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Friday, September 17, 2021

Campus

Some face-to-face classes continue as other Texas schools opt for online instruction


Gerald Sastra/The Cougar

Gerald Sastra/The Cougar

The University’s Plan B for the coronavirus still holds face-to-face courses for the spring semester while other Texas schools have begun this semester online.

The University of Texas and Rice University are some of the Texas schools beginning the spring term online. Rice’s surge of online courses is due to the increasing coronavirus cases in the Houston area.

“The University continually assesses its operations,” UH spokesperson Shawn Lindsey said. “If necessary, we are prepared to quickly adapt our instruction and go fully remote, but that is the not the case right now.”

Plan B now has the majority of students working remotely. This can also include some University faculty and staff, though some exceptions are made to those who will not work remotely.

President Renu Khator hoped to hold more in-person classes before the spring semester began, she said in a statement on Jan. 13.

“In the wake of the current spike in infections, we pledge to remain flexible and compassionate in our plans for the spring semester,” Khator said.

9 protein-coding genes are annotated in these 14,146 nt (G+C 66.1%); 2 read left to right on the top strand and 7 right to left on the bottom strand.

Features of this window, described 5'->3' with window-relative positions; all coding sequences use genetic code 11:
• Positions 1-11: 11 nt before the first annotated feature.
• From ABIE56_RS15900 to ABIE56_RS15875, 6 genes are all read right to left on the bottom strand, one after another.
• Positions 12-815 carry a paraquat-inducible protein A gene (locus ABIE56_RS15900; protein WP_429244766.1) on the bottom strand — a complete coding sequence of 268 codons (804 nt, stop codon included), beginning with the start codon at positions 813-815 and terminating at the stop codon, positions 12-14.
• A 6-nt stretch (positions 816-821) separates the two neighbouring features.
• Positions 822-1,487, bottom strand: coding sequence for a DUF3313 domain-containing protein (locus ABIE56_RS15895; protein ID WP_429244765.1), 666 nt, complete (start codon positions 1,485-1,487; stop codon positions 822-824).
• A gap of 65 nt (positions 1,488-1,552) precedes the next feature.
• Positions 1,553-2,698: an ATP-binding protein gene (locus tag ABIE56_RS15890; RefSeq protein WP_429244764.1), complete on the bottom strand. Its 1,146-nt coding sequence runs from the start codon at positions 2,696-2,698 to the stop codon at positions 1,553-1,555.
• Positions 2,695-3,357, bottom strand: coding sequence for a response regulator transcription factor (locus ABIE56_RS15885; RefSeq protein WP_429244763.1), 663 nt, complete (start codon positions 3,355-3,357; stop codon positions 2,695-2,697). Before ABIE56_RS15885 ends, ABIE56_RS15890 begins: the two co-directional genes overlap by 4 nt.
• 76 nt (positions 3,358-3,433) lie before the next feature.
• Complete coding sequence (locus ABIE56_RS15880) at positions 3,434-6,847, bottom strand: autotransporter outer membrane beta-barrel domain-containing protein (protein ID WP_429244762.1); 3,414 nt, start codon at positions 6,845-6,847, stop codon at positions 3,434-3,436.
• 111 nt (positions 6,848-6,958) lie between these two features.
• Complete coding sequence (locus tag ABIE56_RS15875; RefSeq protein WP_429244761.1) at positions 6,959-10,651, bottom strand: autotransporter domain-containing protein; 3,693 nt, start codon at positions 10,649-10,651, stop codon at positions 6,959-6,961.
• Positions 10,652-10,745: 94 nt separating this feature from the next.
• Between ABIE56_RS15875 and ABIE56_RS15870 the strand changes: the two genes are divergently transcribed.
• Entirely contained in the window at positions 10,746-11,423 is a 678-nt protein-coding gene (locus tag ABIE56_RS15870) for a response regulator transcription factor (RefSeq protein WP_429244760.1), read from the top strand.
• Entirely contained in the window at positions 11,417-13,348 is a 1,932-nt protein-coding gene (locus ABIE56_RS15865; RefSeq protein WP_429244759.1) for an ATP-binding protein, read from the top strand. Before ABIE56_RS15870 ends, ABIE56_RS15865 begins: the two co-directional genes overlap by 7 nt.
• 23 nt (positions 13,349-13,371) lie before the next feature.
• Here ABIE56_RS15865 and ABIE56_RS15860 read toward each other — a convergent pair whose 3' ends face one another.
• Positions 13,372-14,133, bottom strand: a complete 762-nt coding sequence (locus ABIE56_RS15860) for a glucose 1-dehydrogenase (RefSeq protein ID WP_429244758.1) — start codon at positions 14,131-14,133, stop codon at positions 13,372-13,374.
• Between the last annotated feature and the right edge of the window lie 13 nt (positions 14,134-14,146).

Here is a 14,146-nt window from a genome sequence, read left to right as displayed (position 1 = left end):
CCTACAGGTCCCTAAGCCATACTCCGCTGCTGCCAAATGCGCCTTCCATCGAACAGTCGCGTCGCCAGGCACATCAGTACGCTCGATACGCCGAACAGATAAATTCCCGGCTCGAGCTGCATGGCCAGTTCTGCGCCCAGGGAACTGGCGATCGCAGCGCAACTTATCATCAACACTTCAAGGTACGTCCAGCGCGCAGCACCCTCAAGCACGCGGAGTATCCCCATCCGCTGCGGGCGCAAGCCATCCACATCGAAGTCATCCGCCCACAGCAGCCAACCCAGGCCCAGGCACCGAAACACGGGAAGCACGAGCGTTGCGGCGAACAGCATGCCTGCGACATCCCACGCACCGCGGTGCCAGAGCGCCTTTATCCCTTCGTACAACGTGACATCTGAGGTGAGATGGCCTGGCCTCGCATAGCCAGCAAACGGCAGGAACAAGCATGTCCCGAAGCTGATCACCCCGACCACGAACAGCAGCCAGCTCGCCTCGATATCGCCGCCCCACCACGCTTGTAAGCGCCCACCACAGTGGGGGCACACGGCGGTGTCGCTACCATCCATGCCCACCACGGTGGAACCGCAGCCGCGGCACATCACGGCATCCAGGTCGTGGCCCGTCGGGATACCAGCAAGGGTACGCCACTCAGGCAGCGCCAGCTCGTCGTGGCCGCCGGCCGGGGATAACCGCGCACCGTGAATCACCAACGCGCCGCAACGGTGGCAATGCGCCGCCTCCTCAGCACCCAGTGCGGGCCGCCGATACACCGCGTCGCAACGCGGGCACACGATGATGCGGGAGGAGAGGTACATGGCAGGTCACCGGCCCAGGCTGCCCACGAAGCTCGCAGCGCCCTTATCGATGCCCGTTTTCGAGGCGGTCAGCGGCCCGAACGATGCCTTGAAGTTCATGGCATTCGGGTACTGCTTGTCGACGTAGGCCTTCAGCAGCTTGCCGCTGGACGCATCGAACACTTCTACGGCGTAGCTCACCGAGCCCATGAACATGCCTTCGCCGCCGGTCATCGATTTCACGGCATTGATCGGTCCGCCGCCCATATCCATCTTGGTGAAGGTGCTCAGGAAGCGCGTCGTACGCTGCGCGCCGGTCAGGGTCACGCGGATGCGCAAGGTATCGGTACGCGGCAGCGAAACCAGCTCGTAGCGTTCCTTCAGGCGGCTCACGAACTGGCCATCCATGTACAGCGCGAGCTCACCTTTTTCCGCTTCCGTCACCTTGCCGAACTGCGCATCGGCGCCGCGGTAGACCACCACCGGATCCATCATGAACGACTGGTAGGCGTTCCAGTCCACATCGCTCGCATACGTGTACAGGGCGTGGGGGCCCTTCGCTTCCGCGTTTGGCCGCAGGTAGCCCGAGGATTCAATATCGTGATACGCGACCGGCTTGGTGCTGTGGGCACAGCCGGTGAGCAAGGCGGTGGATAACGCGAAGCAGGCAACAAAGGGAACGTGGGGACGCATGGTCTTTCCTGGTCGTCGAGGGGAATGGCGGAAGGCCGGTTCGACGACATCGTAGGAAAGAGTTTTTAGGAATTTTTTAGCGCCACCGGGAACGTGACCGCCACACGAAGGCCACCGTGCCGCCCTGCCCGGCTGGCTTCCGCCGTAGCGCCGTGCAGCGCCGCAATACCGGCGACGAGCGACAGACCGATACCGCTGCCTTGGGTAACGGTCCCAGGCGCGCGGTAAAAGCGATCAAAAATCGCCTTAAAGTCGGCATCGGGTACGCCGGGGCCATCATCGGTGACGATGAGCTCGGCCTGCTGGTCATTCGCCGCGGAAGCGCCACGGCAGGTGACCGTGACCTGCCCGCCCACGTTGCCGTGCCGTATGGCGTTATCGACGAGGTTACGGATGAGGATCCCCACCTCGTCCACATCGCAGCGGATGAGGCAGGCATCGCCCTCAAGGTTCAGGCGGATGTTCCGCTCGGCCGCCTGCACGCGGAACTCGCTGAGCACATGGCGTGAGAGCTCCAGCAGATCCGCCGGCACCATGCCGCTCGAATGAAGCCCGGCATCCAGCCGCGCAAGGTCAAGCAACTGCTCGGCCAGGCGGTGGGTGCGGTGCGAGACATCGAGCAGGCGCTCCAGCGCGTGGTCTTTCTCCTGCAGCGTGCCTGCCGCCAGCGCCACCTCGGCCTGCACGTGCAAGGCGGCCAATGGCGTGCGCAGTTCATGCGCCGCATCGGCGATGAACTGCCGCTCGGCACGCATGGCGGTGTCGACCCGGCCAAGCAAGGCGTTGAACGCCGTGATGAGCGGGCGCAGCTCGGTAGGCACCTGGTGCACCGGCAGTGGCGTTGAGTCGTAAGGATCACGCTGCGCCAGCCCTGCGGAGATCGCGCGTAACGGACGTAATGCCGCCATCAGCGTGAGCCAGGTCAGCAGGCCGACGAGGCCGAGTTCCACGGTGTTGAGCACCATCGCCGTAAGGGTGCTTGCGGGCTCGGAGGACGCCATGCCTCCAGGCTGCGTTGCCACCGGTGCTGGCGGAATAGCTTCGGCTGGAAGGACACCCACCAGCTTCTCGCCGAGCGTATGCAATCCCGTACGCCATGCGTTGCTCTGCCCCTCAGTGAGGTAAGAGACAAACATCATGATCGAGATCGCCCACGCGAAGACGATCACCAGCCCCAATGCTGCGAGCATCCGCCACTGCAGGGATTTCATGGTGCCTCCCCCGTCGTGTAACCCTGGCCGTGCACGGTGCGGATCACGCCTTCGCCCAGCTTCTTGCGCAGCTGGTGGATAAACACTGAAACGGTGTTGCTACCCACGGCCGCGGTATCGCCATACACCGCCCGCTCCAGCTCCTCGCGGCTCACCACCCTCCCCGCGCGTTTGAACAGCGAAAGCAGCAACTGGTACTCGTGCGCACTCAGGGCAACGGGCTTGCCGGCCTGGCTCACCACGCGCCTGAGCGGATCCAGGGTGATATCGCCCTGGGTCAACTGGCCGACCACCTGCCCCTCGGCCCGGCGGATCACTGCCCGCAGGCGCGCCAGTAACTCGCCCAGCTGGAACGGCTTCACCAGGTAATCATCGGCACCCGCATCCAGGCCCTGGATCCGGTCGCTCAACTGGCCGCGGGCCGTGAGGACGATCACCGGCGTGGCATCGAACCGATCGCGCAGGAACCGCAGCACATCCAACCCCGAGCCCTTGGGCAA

Texas set a record number of COVID-19 hospitalizations at the start of the new year. A vaccine expert told KHOU Houston that Harris County needs to aim for 10,000 vaccinated people a day as a step towards everything going back to normal.

Along with Rice, UH has begun COVID-19 testing on-campus with a new kiosk.

UH contact tracers have found no evidence of COVID-19 transmission in any classrooms, Lindsey said.

The spring semester thus far has been operating the same as the past fall semester with class formats such as Hyflex, Hybrid, online synchronous and online asynchronous. Approximately 20 percent of spring classes offer some kind of face-to-face option.

“Course delivery options in the spring prioritize student choice, accommodate health and safety
concerns and allow the University to make rapid adjustments should a COVID-19 resurgence
require a return to full-remote operations,” Lindsey said.

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